On Thursday, February 28th, 2019, five students from Professor Cynthia Martin’s Senior Seminar course attended the Free Enterprise Marathon hosted by SUNY Plattsburgh in New York. This year marked New England College’s second appearance at this annual business event.
According to the SUNY website, the event was created to give high school and college students an understanding of free enterprise. During competition, students participate in a speak-off challenge, where they speak from three to five minutes on entrepreneurship, and a creativity and innovation competition where teams have to create an inventive and feasible product and present it to the audience.
Prior to the competition, senior student Meaghan Six practiced her speech four times a week for three weeks in front of her Senior Seminar class where she received criticism as well as praise from her peers. During class, her peers acted both as a well-behaved audience, then later as a disruptive audience, talking and being distracting while she presented in hopes that the audience at the event would not be any worse than her classroom practice.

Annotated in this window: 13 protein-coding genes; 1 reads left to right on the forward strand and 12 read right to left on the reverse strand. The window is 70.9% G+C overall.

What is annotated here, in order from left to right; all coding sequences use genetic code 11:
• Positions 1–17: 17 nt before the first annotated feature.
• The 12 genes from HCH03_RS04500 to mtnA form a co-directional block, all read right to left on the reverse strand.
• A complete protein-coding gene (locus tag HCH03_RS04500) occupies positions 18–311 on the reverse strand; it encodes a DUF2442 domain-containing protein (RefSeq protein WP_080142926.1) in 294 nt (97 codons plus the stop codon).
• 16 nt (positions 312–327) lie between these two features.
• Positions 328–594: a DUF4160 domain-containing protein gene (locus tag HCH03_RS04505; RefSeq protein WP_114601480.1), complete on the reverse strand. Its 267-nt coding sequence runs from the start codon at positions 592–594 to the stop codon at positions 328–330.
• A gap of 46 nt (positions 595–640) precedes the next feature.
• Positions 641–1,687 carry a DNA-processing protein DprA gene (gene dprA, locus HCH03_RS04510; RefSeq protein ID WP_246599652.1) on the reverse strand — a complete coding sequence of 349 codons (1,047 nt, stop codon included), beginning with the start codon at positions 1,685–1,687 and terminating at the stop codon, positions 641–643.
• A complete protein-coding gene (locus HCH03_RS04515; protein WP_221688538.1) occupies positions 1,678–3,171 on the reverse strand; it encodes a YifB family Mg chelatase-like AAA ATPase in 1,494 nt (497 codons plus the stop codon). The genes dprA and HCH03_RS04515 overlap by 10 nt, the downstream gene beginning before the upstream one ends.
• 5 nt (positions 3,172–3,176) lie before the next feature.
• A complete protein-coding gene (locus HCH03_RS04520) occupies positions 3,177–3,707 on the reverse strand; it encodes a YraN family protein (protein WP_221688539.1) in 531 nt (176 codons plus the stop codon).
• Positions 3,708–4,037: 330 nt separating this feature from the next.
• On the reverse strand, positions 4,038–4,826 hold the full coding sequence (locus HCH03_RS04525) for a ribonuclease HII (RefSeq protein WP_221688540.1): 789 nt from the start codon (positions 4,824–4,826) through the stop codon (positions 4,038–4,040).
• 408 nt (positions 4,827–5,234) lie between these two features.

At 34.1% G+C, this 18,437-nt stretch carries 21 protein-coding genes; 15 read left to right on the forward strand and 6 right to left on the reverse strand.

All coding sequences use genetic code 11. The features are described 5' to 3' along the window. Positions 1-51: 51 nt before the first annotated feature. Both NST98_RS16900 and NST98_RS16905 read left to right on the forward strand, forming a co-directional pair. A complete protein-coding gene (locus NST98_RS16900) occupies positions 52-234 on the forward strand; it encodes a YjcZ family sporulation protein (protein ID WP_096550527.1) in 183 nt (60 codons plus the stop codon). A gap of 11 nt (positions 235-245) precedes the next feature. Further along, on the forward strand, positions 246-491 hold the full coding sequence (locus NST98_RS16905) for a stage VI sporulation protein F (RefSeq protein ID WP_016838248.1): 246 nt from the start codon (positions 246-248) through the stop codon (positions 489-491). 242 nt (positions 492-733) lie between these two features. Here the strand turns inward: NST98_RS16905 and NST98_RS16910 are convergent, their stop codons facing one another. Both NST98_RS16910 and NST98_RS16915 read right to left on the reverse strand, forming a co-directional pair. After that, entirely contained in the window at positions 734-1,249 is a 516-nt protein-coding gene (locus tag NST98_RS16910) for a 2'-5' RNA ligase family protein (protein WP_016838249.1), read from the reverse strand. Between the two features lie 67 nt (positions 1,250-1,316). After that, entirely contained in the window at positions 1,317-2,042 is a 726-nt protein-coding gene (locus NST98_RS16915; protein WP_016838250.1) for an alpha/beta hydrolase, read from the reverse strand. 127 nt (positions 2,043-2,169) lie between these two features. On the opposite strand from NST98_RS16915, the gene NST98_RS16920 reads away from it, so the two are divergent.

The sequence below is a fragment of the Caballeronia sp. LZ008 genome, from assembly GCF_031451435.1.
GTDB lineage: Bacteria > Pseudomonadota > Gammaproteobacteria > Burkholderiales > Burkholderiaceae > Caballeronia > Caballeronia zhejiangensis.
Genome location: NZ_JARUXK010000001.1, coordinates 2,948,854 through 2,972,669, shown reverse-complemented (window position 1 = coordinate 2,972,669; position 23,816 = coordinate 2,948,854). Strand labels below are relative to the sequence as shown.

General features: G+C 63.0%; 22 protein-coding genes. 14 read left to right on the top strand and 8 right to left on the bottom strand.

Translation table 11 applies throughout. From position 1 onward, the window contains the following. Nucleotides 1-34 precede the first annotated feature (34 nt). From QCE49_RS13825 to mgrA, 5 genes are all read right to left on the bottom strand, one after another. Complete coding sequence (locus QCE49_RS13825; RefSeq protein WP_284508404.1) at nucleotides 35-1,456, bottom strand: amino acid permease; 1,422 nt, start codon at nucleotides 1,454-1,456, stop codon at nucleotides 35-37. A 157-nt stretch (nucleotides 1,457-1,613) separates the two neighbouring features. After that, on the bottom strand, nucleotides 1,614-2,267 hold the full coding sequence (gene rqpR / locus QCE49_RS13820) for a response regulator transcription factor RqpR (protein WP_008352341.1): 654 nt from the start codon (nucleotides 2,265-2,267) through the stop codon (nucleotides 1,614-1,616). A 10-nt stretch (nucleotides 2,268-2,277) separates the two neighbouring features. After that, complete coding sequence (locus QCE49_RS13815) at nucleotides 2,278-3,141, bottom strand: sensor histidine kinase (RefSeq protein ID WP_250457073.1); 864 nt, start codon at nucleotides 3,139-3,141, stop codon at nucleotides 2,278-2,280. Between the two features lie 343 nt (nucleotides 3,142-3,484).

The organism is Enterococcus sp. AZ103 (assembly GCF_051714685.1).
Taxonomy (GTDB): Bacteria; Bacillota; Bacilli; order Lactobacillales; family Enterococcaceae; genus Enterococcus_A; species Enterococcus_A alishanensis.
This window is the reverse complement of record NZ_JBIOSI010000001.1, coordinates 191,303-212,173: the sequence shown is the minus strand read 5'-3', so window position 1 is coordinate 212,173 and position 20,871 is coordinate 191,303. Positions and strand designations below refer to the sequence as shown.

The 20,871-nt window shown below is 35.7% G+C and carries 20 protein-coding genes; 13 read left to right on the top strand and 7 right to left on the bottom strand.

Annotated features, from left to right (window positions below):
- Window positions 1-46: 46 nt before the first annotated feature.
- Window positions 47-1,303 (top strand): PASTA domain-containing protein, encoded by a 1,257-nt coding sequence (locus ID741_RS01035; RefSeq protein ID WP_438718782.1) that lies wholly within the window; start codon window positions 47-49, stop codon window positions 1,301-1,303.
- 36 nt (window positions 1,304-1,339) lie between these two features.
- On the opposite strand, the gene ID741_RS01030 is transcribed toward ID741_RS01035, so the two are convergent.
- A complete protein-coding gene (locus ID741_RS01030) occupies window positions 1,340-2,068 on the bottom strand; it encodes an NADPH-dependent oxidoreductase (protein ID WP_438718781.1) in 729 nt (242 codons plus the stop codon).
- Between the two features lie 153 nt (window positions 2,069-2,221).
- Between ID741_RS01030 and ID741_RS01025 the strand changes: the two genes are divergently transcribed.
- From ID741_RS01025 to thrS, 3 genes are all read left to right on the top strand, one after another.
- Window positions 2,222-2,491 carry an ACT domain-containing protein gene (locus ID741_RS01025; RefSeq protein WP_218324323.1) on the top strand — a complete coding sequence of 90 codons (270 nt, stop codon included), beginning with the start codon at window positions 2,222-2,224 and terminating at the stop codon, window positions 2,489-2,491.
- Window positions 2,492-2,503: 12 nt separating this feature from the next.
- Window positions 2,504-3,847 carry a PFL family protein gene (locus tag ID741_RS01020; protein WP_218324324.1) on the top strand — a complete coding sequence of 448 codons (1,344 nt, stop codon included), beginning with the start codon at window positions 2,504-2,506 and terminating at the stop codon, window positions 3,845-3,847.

The speech started off as a required class assignment that later led her to be nominated by business faculty members to represent New England College at SUNY Plattsburgh for the “Free Enterprise Speak-off” this past Thursday.
Also accompanying her to the event were Harmony Jones-Duncan ’19, Meghan Korchman ’19, Matthew Lehmann ’19, and Armin Rizvic ’20 who were also attending the competition to compete in the “Innovation and Team Creativity Challenge.” Six also participated in the team event. Faculty advisor Cynthia Martin, as well as Associate Dean of the Business Department Erin Wilkinson-Hartung, were also in attendance at the event.
Six won 1st prize for her free enterprise speech while the group presentation succeeded as well by earning 5th prize out of 13 other competing colleges and universities.
The 12-hour marathon resulted in nearly $10,000 cash prizes being awarded in both categories at the high school and college levels.